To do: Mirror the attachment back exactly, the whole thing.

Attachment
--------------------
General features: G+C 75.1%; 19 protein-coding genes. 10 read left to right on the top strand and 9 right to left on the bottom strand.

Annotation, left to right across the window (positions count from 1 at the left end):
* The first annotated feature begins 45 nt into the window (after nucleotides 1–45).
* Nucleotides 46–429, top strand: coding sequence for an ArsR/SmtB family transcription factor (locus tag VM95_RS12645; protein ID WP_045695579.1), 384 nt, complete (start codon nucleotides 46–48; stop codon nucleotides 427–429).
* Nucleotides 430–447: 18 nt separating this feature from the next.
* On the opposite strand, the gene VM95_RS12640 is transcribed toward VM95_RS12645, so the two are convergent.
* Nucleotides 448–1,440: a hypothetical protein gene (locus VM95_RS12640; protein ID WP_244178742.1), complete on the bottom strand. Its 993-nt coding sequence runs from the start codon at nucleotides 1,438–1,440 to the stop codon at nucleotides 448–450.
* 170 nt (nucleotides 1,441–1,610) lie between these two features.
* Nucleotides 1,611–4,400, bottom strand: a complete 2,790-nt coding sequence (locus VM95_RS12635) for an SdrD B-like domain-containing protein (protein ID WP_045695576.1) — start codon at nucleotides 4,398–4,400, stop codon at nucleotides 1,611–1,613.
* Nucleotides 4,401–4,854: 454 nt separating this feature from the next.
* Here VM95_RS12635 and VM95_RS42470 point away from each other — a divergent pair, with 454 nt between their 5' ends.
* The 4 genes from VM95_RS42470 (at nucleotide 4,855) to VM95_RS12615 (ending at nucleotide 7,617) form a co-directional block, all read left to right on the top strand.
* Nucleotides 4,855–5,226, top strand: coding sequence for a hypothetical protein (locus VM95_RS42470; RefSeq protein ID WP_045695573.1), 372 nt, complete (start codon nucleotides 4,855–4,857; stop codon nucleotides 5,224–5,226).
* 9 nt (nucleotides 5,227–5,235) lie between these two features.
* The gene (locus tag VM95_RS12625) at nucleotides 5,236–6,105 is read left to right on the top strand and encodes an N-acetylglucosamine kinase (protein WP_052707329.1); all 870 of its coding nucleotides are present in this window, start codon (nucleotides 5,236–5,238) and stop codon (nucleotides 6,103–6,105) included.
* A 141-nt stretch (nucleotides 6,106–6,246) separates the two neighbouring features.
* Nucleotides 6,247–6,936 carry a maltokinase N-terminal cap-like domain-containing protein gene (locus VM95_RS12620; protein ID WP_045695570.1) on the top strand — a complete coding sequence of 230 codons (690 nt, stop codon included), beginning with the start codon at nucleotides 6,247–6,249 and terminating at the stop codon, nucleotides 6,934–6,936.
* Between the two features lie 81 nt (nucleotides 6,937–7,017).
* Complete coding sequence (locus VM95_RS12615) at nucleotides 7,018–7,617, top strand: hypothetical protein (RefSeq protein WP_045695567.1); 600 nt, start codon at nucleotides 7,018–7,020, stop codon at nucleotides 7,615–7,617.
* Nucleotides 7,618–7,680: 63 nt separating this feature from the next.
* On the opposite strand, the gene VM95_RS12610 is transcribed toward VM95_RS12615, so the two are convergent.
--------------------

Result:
General features: G+C 75.1%; 19 protein-coding genes. 10 read left to right on the top strand and 9 right to left on the bottom strand.

Annotation, left to right across the window (positions count from 1 at the left end):
* The first annotated feature begins 45 nt into the window (after nucleotides 1–45).
* Nucleotides 46–429, top strand: coding sequence for an ArsR/SmtB family transcription factor (locus tag VM95_RS12645; protein ID WP_045695579.1), 384 nt, complete (start codon nucleotides 46–48; stop codon nucleotides 427–429).
* Nucleotides 430–447: 18 nt separating this feature from the next.
* On the opposite strand, the gene VM95_RS12640 is transcribed toward VM95_RS12645, so the two are convergent.
* Nucleotides 448–1,440: a hypothetical protein gene (locus VM95_RS12640; protein ID WP_244178742.1), complete on the bottom strand. Its 993-nt coding sequence runs from the start codon at nucleotides 1,438–1,440 to the stop codon at nucleotides 448–450.
* 170 nt (nucleotides 1,441–1,610) lie between these two features.
* Nucleotides 1,611–4,400, bottom strand: a complete 2,790-nt coding sequence (locus VM95_RS12635) for an SdrD B-like domain-containing protein (protein ID WP_045695576.1) — start codon at nucleotides 4,398–4,400, stop codon at nucleotides 1,611–1,613.
* Nucleotides 4,401–4,854: 454 nt separating this feature from the next.
* Here VM95_RS12635 and VM95_RS42470 point away from each other — a divergent pair, with 454 nt between their 5' ends.
* The 4 genes from VM95_RS42470 (at nucleotide 4,855) to VM95_RS12615 (ending at nucleotide 7,617) form a co-directional block, all read left to right on the top strand.
* Nucleotides 4,855–5,226, top strand: coding sequence for a hypothetical protein (locus VM95_RS42470; RefSeq protein ID WP_045695573.1), 372 nt, complete (start codon nucleotides 4,855–4,857; stop codon nucleotides 5,224–5,226).
* 9 nt (nucleotides 5,227–5,235) lie between these two features.
* The gene (locus tag VM95_RS12625) at nucleotides 5,236–6,105 is read left to right on the top strand and encodes an N-acetylglucosamine kinase (protein WP_052707329.1); all 870 of its coding nucleotides are present in this window, start codon (nucleotides 5,236–5,238) and stop codon (nucleotides 6,103–6,105) included.
* A 141-nt stretch (nucleotides 6,106–6,246) separates the two neighbouring features.
* Nucleotides 6,247–6,936 carry a maltokinase N-terminal cap-like domain-containing protein gene (locus VM95_RS12620; protein ID WP_045695570.1) on the top strand — a complete coding sequence of 230 codons (690 nt, stop codon included), beginning with the start codon at nucleotides 6,247–6,249 and terminating at the stop codon, nucleotides 6,934–6,936.
* Between the two features lie 81 nt (nucleotides 6,937–7,017).
* Complete coding sequence (locus VM95_RS12615) at nucleotides 7,018–7,617, top strand: hypothetical protein (RefSeq protein WP_045695567.1); 600 nt, start codon at nucleotides 7,018–7,020, stop codon at nucleotides 7,615–7,617.
* Nucleotides 7,618–7,680: 63 nt separating this feature from the next.
* On the opposite strand, the gene VM95_RS12610 is transcribed toward VM95_RS12615, so the two are convergent.